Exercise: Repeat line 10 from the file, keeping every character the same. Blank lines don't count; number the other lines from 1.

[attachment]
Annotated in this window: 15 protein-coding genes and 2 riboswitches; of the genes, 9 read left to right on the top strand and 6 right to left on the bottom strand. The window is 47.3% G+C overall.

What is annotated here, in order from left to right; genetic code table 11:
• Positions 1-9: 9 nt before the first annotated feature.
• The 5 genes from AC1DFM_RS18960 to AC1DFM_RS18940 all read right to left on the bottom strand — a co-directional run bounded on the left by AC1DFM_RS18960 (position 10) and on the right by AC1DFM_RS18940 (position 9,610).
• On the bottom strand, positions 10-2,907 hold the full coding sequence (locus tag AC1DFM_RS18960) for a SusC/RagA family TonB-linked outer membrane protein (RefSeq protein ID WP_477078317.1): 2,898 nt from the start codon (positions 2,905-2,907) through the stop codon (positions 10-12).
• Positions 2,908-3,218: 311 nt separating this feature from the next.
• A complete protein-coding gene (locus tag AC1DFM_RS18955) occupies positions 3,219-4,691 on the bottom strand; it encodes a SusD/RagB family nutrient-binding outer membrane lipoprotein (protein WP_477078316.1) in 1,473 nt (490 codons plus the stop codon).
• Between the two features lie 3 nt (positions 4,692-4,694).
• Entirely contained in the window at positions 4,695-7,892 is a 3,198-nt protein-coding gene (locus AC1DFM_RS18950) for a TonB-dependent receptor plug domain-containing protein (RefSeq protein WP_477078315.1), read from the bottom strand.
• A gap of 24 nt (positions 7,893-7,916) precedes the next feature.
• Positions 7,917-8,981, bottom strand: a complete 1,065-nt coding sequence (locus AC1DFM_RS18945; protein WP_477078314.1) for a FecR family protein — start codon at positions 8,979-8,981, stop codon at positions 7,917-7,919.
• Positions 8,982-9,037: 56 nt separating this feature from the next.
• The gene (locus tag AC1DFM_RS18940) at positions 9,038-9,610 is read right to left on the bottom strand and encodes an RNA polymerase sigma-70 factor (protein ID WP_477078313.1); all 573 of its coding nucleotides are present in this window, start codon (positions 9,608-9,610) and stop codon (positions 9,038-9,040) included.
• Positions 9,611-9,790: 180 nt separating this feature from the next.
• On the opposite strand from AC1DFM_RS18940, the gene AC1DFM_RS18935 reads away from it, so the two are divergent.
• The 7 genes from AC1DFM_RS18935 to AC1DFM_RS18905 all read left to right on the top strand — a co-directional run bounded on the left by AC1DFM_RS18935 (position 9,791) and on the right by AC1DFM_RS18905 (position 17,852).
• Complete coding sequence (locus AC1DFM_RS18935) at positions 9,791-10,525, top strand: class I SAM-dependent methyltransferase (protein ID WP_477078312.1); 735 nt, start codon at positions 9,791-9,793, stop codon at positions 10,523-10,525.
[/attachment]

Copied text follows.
• A gap of 24 nt (positions 7,893-7,916) precedes the next feature.